Glencore looks to sell stake in Tampakan copper mine

Glencore Xstrata has informed Indophil, its partner in the Tampakan greenfield copper project in the Philippines, of its preference to divest its majority stake in the project.

Glencore Xstrata has informed Indophil, its partner in the Tampakan greenfield copper project in the Philippines, of its preference to divest its majority stake in the project.

Glencore inherited the Tampakan stake as part of its takeover of Xstrata, but agreed to offer the project up for a possible sale by auction as one of the conditions imposed by China’s Ministry of Commerce in its approval of the Xstrata deal.

Under Mofcom’s terms, if Glencore fails to agree a deal for the sale of the Las Bambas copper project in Peru, it must nominate a trustee to sell one of four copper projects – Tampakan, Frieda River, El Pachon or Alumbrera – by auction with no minimum reseve price

In November, Glencore announced plans to sell its 80% stake in Frieda River to PanAust, subject to Mofcom approval, in a deal that suggested it was confident it would find an attractive bid for Las Bambas.

“Glencore Xstrata has informed Indophil of its preference to divest its stake in Tampakan,” Indophil told investors on Thursday January 30.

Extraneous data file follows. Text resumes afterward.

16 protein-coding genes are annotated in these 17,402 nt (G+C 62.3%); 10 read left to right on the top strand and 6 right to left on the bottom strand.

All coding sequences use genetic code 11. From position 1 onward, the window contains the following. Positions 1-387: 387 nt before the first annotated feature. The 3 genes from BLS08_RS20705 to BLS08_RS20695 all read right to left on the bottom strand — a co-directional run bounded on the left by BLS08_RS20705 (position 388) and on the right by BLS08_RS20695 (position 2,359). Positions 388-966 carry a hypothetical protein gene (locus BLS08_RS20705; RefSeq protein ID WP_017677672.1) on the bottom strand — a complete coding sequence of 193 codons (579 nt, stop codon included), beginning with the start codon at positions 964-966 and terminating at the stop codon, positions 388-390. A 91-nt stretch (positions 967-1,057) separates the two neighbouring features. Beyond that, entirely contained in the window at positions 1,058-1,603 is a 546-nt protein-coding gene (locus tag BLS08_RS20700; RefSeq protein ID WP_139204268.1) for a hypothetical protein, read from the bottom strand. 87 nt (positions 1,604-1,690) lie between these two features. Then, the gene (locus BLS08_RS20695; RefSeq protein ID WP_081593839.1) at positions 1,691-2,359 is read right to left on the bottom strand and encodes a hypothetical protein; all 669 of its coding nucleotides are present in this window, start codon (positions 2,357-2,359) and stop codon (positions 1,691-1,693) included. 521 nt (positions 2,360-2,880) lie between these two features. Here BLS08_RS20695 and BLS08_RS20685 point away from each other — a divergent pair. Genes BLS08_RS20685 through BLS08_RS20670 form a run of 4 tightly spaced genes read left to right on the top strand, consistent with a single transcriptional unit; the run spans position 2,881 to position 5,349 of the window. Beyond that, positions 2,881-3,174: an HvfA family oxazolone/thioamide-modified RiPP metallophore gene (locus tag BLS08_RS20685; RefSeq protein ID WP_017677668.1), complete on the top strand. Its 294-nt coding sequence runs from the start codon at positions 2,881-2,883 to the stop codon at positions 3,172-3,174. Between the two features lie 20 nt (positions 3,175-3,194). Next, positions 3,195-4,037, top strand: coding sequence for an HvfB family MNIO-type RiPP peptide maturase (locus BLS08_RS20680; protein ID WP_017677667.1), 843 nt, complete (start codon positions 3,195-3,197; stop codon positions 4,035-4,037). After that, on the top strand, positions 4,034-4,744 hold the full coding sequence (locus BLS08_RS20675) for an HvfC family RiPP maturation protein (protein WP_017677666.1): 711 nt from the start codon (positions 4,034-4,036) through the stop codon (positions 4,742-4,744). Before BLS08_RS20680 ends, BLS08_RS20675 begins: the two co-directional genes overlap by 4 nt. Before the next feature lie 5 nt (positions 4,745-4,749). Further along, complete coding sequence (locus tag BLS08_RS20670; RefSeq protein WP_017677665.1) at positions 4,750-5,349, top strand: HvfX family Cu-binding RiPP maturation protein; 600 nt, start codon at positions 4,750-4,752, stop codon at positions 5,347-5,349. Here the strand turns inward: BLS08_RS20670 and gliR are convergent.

“This is consistent with Glencore’s preference to not develop greenfield projects, and its publicly announced plan to sell its interests in the Las Bambas copper project in Peru and … Frieda River,” it said.

China Minmetals’ majority-owned subsidiary MMG has been considered the front-runner to buy Las Bambas, but the multibillion-dollar project has also attracted interest from a consortium comprising Teck, Newmont Mining, Blackstone and Magris Resources, according to media reports.

The move to divest Frieda River and Tampakan suggests the sale of Las Bambas is entering its final stages. Under the Mofcom agreement, a sale must be announced before September 30.

Investec estimates the ungeared value of the Las Bambas mine at $6.2 billion, the asset management group said on Thursday that Glencore may struggle to find a buyer willing to pay that price for the asset.

“If an acquirer were to spend $6 billion for the asset, it would need access to close to US$10bn to get Las Bambas into production, not a small figure by any measure,” Investec said.

“We believe that there are very few companies globally with the resources to afford this, particularly when major miners are typically focussing on capex reductions and reducing leverage,” the analysts said.

Investec assumes a sale price of $4.5 billion in its valuation of Glencore, which it has a sell rating on.

Glencore declined to comment on the status of the Las Bambas sale.

Mark Burton
mburton@metalbulletin.com
Twitter: @mburtonmb

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